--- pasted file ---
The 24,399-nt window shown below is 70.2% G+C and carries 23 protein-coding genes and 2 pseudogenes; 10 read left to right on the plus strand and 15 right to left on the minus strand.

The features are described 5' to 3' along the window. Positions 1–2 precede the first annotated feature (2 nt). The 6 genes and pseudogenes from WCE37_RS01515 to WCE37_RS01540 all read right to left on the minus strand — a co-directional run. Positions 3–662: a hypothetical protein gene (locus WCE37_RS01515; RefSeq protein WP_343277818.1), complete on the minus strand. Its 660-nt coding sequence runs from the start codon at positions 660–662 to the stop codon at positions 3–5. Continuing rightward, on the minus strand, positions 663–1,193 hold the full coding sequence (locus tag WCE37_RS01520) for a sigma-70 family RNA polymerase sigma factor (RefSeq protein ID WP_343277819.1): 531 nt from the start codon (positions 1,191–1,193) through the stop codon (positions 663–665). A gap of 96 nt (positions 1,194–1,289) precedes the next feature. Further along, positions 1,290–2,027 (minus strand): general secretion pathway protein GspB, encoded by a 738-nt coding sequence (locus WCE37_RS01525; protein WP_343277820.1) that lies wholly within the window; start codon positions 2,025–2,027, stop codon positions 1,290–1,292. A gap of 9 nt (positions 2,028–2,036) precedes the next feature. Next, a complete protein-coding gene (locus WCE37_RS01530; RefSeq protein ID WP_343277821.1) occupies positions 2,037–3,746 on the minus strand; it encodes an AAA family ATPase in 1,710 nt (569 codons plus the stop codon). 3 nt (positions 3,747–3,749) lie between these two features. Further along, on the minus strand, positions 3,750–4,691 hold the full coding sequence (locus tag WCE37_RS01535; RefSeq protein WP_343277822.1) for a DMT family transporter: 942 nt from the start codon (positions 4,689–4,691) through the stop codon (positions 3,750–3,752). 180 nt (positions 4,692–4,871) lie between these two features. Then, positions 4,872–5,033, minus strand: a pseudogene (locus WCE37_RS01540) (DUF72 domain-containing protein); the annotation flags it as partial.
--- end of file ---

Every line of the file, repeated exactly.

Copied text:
The 24,399-nt window shown below is 70.2% G+C and carries 23 protein-coding genes and 2 pseudogenes; 10 read left to right on the plus strand and 15 right to left on the minus strand.

The features are described 5' to 3' along the window. Positions 1–2 precede the first annotated feature (2 nt). The 6 genes and pseudogenes from WCE37_RS01515 to WCE37_RS01540 all read right to left on the minus strand — a co-directional run. Positions 3–662: a hypothetical protein gene (locus WCE37_RS01515; RefSeq protein WP_343277818.1), complete on the minus strand. Its 660-nt coding sequence runs from the start codon at positions 660–662 to the stop codon at positions 3–5. Continuing rightward, on the minus strand, positions 663–1,193 hold the full coding sequence (locus tag WCE37_RS01520) for a sigma-70 family RNA polymerase sigma factor (RefSeq protein ID WP_343277819.1): 531 nt from the start codon (positions 1,191–1,193) through the stop codon (positions 663–665). A gap of 96 nt (positions 1,194–1,289) precedes the next feature. Further along, positions 1,290–2,027 (minus strand): general secretion pathway protein GspB, encoded by a 738-nt coding sequence (locus WCE37_RS01525; protein WP_343277820.1) that lies wholly within the window; start codon positions 2,025–2,027, stop codon positions 1,290–1,292. A gap of 9 nt (positions 2,028–2,036) precedes the next feature. Next, a complete protein-coding gene (locus WCE37_RS01530; RefSeq protein ID WP_343277821.1) occupies positions 2,037–3,746 on the minus strand; it encodes an AAA family ATPase in 1,710 nt (569 codons plus the stop codon). 3 nt (positions 3,747–3,749) lie between these two features. Further along, on the minus strand, positions 3,750–4,691 hold the full coding sequence (locus tag WCE37_RS01535; RefSeq protein WP_343277822.1) for a DMT family transporter: 942 nt from the start codon (positions 4,689–4,691) through the stop codon (positions 3,750–3,752). 180 nt (positions 4,692–4,871) lie between these two features. Then, positions 4,872–5,033, minus strand: a pseudogene (locus WCE37_RS01540) (DUF72 domain-containing protein); the annotation flags it as partial.